Featured Image Caption: Challenges in Recovery from Addiction
Approximately 14.5 million Americans have an Alchohol Use Disorder (AUD).
AUD is defined by an impaired ability to stop or control alcohol use despite adverse social, occupational, or health consequences. The good news is that there are many addiction treatment options available.
Alcholol is not the only drug that has to take a toll. Approximately 50,000 Americans die annually from opioid-involved overdoses.
If you or someone in your family is seeking long-term recovery from alcohol or drugs, then read on. Below are four sobriety tips you can’t live without.
1. Start Moving and Eating Better
Exercise produces positive endorphins. With time, these endorphins help replace the ones that your brain craved while using alcohol or drugs. Be careful not to substitute one drug for another — for more on this check out tip number three.
The chemicals in food don’t do an addict any favors, either. A better diet should include green leafy vegetables, whole grains, and lean meats. As you move more and eat better, staying clean becomes easier.
2. Identify Triggers
As you have learned from treatment, addiction triggers can be your downfall. You must first identify them. Then avoid triggers if possible.
For those triggers you can’t avoid, such as stress, relationship issues, or job problems, you must create a plan to deal with them.
Relapse starts in your emotions and mind way before you take a drink or drug.
How do you know if you are headed towards relapse? Ask yourself these questions.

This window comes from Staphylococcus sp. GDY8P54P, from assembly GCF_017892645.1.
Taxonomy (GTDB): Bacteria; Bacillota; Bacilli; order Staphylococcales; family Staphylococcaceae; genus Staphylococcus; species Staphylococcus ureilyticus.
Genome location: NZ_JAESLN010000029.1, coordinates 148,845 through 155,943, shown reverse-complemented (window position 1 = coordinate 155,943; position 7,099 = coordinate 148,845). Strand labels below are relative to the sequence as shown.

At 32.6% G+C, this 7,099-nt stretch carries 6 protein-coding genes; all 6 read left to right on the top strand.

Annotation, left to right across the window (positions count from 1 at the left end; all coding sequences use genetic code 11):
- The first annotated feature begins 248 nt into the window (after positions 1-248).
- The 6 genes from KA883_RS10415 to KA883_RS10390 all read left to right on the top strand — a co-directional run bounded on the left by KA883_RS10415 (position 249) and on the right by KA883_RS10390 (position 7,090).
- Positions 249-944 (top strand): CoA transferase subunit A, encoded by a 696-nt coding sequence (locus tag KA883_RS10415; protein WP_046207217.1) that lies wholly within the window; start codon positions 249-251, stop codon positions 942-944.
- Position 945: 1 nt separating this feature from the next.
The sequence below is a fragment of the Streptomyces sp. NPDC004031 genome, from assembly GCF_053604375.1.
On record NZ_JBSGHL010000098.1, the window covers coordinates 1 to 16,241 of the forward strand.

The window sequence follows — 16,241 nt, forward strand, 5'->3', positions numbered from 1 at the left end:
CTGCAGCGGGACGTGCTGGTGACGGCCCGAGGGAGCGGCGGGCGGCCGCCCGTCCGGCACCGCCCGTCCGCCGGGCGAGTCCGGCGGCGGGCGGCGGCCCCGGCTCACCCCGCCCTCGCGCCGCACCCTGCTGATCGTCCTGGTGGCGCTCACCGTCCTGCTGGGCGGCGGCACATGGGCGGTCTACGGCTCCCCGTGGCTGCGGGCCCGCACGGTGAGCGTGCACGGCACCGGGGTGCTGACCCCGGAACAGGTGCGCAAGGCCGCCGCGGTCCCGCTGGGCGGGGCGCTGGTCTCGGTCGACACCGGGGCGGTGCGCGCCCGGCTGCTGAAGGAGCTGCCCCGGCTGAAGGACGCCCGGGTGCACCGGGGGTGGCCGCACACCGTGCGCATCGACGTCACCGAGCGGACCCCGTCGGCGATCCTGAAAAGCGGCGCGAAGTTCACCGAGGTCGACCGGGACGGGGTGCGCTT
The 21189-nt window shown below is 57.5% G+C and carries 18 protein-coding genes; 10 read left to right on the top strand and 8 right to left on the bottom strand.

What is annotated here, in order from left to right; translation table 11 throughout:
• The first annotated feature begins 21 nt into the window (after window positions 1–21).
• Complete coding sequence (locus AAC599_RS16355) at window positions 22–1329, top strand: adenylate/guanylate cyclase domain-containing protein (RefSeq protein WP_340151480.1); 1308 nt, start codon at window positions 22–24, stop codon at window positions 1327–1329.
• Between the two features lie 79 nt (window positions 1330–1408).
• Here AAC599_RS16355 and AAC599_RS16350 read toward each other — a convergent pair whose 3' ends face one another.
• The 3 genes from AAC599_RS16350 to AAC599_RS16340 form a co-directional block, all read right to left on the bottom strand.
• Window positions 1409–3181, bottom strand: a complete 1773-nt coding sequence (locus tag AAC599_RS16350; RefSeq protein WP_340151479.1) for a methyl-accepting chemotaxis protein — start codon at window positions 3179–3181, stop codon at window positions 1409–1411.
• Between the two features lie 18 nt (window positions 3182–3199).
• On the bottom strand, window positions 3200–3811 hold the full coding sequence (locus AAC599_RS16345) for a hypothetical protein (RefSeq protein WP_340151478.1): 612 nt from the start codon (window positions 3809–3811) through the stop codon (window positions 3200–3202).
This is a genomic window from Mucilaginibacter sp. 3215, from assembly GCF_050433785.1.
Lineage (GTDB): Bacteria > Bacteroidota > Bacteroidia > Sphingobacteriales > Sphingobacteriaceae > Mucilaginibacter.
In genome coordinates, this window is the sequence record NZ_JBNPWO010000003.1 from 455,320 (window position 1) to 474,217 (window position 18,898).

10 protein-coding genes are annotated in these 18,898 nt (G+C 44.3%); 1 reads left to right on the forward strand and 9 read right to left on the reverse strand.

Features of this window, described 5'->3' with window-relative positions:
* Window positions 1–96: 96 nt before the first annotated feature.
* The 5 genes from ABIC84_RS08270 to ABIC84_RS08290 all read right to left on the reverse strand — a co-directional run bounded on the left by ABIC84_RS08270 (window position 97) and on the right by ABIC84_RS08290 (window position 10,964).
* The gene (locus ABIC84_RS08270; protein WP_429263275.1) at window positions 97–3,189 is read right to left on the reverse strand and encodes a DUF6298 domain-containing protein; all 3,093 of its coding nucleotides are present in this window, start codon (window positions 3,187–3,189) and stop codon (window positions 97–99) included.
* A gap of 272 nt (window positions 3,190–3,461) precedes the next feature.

- What is your thinking pattern?
- Are you returning to self-sabotaging patterns?
- Are you hanging out where there is a lot of alcohol and/or drugs are present?
3. Find Balance
While you need to find new activities that do not include alcohol or drugs, you shouldn’t substitute a new addiction for an old one. All compulsions can lead back to addiction if they are not monitored.
The goal in recovery, especially early recovery, is to find balance. You can’t control everything in your life. You need to trust your higher power and let go of as many of your compulsive behaviors as you can.
4. Find a Sober Living Community
Find or create a sober living community. Your drinking or drugging buddies may not completely understand the new life you are making.
If you are not surrounded by people who are looking to support you, find new friends. Avoid spending time with those that do not respect efforts to maintain sobriety.
These tips focus on sober living and benefit anyone that is recovering from addiction. If you or a family member is addicted to opiates, you will want to check out for specialized support.
Sober Living: Long-Term Recovery Is Possible
If you’re seeking a sober life, exercise and improve your diet. It also helps to seek balance in all your activities and don’t forget to include finding a sober living community for support. Long-term recovery is possible, no doubt.
All the best and keep tabs on our blog for more on health, lifestyle, and entertainment.